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Genomics. 2005 Jul;86(1):100-11. Epub 2005 Apr 18.

The complete complement of C1q-domain-containing proteins in Homo sapiens.

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Biology Research, Nuvelo, Sunnyvale, CA 94085, USA.


The C-terminal domains of the A, B, C chains of C1q subcomponent of C1 complex represent a common structural motif, the C1q domain, that is found in a diverse range of proteins. We analyzed the human genome for the complete complement of this family and have identified a total of 31 independent gene sequences. The predominant organization of C1q-domain-containing (C1qDC) proteins includes a leading signal peptide, a collagen-like region of variable length, and a C-terminal C1q domain. There are 15 highly conserved residues within the C1q domain, among which 8 are invariant within the human gene set and these are predicted to cluster within the hydrophobic core of the protein. We suggest a 3-subfamily classification based on sequence homology. For some C1qDC-encoding genes, strict orthology has been retained throughout vertebrate evolution and these examples suggest a highly specific functional role for C1qDC proteins that has been under significant selective pressure. Alternatively, individual species have co-opted C1qDC proteins for roles that are highly specific to their biology, suggesting an evolutionary strategy of gene duplication and functional diversification. A more extensive analysis of the evolutionary relationship of C1qDC proteins reveals an ancient rooting, with clear members found in eubacterial species. Curiously, we have been unable to identify C1qDC-encoding genes in many eukaryotic genomcs, such as Sacchromyces cerivisae and C. elegans, suggesting that the retention or loss of this gene family throughout evolution has been sporadic.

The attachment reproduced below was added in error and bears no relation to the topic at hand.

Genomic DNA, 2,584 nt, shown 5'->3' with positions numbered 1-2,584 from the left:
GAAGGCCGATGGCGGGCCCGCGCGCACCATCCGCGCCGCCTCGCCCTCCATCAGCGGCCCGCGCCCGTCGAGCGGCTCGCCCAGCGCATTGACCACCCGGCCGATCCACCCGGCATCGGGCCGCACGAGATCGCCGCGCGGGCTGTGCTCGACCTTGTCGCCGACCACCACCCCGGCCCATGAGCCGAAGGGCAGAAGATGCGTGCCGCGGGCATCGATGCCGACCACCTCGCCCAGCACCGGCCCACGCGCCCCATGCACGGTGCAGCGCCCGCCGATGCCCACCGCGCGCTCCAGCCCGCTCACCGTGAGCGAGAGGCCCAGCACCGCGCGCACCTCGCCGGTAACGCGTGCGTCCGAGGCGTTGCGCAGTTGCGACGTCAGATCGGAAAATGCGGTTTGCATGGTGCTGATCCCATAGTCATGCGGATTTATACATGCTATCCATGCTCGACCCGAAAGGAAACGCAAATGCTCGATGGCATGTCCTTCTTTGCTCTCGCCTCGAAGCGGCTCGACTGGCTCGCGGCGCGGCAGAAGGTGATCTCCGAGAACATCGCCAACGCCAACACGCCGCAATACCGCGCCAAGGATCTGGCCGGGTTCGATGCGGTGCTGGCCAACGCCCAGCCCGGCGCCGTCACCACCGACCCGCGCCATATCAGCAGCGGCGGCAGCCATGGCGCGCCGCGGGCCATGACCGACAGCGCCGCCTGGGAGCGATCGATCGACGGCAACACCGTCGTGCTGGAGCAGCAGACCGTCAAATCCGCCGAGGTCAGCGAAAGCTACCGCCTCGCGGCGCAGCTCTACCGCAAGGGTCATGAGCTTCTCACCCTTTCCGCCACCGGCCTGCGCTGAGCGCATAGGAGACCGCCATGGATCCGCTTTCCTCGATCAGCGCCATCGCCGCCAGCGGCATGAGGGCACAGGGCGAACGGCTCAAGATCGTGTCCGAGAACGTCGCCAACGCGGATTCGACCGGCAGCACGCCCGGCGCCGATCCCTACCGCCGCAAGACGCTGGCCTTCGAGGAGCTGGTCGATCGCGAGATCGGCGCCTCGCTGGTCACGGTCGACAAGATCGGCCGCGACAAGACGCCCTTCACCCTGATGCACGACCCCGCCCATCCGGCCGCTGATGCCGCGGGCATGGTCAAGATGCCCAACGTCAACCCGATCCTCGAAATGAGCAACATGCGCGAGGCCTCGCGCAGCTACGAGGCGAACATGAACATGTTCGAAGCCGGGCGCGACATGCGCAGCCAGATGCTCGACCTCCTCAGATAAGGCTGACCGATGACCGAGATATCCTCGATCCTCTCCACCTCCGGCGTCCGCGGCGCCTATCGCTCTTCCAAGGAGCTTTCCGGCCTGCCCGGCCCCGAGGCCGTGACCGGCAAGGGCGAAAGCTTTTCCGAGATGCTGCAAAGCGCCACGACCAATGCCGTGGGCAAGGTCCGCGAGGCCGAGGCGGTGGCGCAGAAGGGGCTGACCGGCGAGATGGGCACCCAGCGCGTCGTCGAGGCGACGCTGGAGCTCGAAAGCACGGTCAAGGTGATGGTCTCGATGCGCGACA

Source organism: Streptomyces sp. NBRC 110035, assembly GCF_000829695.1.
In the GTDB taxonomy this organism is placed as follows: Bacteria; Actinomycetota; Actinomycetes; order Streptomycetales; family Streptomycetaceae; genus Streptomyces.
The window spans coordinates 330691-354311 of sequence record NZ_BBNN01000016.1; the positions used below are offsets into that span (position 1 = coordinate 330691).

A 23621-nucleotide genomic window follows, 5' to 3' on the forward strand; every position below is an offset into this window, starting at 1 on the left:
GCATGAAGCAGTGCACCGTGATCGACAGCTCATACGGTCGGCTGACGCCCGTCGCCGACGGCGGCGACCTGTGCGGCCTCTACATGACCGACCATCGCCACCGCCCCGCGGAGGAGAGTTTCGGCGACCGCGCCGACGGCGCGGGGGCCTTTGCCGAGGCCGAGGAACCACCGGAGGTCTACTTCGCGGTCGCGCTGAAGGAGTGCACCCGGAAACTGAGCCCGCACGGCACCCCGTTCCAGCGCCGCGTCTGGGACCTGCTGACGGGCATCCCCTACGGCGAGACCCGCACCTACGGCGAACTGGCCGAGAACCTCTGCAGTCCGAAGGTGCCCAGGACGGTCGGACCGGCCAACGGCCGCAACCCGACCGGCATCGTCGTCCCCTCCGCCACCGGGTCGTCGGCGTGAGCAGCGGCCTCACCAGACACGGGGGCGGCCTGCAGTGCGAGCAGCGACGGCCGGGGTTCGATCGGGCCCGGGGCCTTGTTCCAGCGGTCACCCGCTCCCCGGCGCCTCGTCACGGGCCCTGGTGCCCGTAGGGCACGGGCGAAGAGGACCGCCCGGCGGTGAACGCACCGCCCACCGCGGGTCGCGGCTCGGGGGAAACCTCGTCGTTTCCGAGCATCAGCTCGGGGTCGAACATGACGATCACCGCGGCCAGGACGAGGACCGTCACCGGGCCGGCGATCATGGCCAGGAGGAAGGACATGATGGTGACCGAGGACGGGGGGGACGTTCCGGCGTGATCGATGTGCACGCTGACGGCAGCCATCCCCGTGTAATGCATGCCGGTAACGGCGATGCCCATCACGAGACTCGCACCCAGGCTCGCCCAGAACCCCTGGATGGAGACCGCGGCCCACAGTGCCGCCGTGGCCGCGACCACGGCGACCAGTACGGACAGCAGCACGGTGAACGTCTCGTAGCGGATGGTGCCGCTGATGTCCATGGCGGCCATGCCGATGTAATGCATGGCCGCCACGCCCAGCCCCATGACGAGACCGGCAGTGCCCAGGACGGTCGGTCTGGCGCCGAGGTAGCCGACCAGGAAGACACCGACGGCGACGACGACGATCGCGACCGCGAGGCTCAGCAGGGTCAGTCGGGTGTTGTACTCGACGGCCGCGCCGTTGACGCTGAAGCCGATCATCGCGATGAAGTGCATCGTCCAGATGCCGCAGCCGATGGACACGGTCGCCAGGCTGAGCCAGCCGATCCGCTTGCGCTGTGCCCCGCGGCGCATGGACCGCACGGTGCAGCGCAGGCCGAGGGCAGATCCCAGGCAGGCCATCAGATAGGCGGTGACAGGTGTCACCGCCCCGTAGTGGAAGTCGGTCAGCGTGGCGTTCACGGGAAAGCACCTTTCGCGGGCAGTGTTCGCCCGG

[Indexed for MEDLINE]

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